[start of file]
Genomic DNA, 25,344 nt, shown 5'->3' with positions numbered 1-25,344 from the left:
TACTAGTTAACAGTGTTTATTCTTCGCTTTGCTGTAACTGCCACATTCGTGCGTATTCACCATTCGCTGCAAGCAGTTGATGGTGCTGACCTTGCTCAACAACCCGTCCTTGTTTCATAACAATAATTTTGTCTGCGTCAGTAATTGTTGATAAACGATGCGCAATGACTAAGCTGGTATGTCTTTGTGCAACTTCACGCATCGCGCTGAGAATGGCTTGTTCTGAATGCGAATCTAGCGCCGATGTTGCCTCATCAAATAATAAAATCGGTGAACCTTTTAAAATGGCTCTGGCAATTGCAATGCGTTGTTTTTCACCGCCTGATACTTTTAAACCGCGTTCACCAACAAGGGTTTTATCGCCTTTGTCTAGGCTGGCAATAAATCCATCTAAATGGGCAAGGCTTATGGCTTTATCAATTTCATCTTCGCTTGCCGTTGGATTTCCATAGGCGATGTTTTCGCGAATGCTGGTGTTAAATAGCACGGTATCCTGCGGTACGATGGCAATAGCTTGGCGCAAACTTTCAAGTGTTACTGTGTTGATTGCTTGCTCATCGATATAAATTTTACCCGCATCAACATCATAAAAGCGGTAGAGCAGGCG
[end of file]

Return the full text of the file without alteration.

Genomic DNA, 25,344 nt, shown 5'->3' with positions numbered 1-25,344 from the left:
TACTAGTTAACAGTGTTTATTCTTCGCTTTGCTGTAACTGCCACATTCGTGCGTATTCACCATTCGCTGCAAGCAGTTGATGGTGCTGACCTTGCTCAACAACCCGTCCTTGTTTCATAACAATAATTTTGTCTGCGTCAGTAATTGTTGATAAACGATGCGCAATGACTAAGCTGGTATGTCTTTGTGCAACTTCACGCATCGCGCTGAGAATGGCTTGTTCTGAATGCGAATCTAGCGCCGATGTTGCCTCATCAAATAATAAAATCGGTGAACCTTTTAAAATGGCTCTGGCAATTGCAATGCGTTGTTTTTCACCGCCTGATACTTTTAAACCGCGTTCACCAACAAGGGTTTTATCGCCTTTGTCTAGGCTGGCAATAAATCCATCTAAATGGGCAAGGCTTATGGCTTTATCAATTTCATCTTCGCTTGCCGTTGGATTTCCATAGGCGATGTTTTCGCGAATGCTGGTGTTAAATAGCACGGTATCCTGCGGTACGATGGCAATAGCTTGGCGCAAACTTTCAAGTGTTACTGTGTTGATTGCTTGCTCATCGATATAAATTTTACCCGCATCAACATCATAAAAGCGGTAGAGCAGGCG